Courts Stop Harmful “Public Charge” Rule from Taking Effect

Julie CarterMedicare WatchLeave a Comment

This month, five federal courts temporarily blocked a Trump administration final rule that would greatly harm families and prevent people with Medicare from accessing the services and supports they need to thrive. The new “public charge” policy was set to become effective on October 15, 2019, but the recently-issued nationwide injunctions will prohibit the rule from taking effect—for now.

The courts found that the administration was trying to change the public charge test in ways that Congress has rejected in the past. They also found that the new rule departed both from Congressional intent and from long-standing precedent, and that the rule would violate a law forbidding discrimination about people with disabilities.

Part of federal immigration law for over a hundred years, the public charge inadmissibility test was designed to identify people who may depend on the government as their main source of support. If the government finds that a person is “likely to become a public charge,” it can deny that person admission to the United States or lawful permanent resident status.

Since the 1990s, the test only affected legal immigrants who use cash benefits or publicly funded long-term care. This has meant only an extremely small number of immigrants were affected by the public charge test. The new rule would greatly expand the ways immigrants could fall afoul of the test. Advocates, including Medicare Rights, were deeply concerned that this extension of the test would seriously harm older adults, people with disabilities, and their families, and would cause a chilling effect where people would avoid using needed benefits out of fear that they or a loved one might be barred from pursuing citizenship.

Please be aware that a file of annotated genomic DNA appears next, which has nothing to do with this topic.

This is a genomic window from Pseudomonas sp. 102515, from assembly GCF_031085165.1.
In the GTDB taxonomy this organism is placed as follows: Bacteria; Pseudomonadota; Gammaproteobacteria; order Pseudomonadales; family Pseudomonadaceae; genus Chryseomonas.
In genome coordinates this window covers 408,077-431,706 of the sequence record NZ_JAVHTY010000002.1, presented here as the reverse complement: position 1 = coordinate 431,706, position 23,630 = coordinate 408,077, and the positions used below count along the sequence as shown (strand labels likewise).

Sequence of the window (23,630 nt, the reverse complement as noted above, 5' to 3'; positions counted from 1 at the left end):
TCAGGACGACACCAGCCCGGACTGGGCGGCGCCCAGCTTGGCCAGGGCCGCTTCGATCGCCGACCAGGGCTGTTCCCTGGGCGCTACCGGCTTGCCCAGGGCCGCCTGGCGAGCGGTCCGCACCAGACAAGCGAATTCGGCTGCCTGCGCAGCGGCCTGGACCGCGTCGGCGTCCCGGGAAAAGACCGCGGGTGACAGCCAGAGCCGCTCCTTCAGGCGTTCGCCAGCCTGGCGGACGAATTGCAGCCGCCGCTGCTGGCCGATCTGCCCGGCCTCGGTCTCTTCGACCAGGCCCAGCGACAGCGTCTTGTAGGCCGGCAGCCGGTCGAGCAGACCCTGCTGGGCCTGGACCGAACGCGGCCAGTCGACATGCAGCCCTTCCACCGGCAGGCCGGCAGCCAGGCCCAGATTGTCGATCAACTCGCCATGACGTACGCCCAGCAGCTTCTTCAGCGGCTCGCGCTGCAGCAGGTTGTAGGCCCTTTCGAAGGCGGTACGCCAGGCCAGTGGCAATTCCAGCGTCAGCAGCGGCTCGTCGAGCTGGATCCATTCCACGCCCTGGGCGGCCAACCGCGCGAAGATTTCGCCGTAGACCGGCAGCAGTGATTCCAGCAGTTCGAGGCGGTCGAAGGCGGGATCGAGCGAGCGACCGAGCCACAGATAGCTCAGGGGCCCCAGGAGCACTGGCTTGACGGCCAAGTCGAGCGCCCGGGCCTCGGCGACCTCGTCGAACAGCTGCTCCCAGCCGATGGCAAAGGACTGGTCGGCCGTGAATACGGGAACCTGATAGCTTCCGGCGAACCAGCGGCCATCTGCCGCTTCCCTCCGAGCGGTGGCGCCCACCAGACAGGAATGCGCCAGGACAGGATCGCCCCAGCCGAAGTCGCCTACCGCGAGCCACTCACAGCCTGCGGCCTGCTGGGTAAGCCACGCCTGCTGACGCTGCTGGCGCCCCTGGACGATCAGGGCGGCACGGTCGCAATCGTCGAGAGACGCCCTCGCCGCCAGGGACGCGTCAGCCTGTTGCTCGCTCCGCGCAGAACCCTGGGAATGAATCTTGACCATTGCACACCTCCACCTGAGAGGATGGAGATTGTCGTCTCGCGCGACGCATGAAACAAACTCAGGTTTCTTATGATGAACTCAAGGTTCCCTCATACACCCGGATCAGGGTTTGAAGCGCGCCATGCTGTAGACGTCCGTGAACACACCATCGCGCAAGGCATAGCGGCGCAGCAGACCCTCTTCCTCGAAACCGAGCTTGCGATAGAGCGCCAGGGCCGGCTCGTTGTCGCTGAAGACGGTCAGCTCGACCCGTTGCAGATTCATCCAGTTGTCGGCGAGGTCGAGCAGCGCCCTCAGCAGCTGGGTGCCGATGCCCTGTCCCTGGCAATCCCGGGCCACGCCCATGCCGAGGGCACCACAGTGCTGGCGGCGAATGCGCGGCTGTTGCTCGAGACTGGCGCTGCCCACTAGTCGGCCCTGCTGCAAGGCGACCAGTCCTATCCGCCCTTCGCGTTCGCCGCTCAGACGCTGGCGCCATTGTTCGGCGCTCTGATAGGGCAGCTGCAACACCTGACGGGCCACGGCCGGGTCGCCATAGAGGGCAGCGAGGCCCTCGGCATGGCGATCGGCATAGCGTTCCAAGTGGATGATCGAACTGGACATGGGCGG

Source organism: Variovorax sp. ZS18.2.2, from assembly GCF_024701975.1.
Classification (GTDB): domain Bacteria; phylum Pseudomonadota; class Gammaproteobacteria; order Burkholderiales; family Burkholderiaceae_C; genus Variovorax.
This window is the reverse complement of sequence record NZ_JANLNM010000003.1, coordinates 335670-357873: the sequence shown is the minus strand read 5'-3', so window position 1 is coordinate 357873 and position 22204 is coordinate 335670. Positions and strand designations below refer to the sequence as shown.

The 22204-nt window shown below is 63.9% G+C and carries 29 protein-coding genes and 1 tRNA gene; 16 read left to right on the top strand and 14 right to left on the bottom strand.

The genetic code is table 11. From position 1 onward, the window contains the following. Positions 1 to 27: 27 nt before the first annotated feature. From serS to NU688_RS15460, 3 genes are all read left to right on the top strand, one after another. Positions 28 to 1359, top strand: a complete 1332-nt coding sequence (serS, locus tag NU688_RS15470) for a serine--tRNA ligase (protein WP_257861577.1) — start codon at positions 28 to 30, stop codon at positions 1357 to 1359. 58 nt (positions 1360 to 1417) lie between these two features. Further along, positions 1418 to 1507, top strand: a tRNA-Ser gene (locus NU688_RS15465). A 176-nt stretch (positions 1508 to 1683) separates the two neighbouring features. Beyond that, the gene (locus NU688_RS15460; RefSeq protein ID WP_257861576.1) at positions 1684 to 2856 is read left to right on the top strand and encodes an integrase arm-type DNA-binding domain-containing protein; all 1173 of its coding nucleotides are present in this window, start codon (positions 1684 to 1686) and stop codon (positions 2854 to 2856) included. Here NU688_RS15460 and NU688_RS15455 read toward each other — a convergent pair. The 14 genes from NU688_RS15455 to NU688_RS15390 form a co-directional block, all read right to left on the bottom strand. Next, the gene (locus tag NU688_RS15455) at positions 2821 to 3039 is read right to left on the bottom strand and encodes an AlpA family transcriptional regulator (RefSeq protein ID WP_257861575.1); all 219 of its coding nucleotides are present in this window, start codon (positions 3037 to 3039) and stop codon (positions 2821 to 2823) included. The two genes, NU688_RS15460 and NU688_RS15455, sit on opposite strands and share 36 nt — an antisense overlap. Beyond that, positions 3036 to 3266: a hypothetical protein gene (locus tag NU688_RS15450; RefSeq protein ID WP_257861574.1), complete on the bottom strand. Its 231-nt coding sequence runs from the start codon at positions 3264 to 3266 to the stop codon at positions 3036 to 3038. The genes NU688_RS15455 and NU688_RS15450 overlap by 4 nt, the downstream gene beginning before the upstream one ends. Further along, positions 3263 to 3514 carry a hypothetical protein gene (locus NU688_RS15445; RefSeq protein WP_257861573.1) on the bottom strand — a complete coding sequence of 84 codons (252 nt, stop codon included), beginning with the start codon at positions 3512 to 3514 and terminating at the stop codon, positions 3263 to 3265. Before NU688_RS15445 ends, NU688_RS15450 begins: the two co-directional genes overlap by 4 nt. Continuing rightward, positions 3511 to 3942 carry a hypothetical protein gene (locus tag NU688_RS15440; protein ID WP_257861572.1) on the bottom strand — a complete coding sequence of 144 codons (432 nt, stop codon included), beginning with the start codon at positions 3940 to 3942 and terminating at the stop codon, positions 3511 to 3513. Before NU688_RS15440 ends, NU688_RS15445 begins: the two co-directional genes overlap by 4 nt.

This fear has, unfortunately, been well founded. One survey, taken before the rule was even final, found that one in seven adults in immigrant families were already avoiding benefits due to concerns about the forthcoming changes, even when they were not at risk because they already had green cards or were already naturalized. This was especially prevalent in families with children in the household and families with low incomes.

The public charge test must not be allowed to interfere with access to health programs or family unification. At Medicare Rights, we urge the Trump administration to pursue policies that will make health care and other essential services more accessible, affordable, and available to those in need—not less so. We must not force immigrants to choose between citizenship or their health.

Read more about the public charge rule.

Read more about the federal courts’ decisions.

Read more about the chilling effect of the proposed rule changes.

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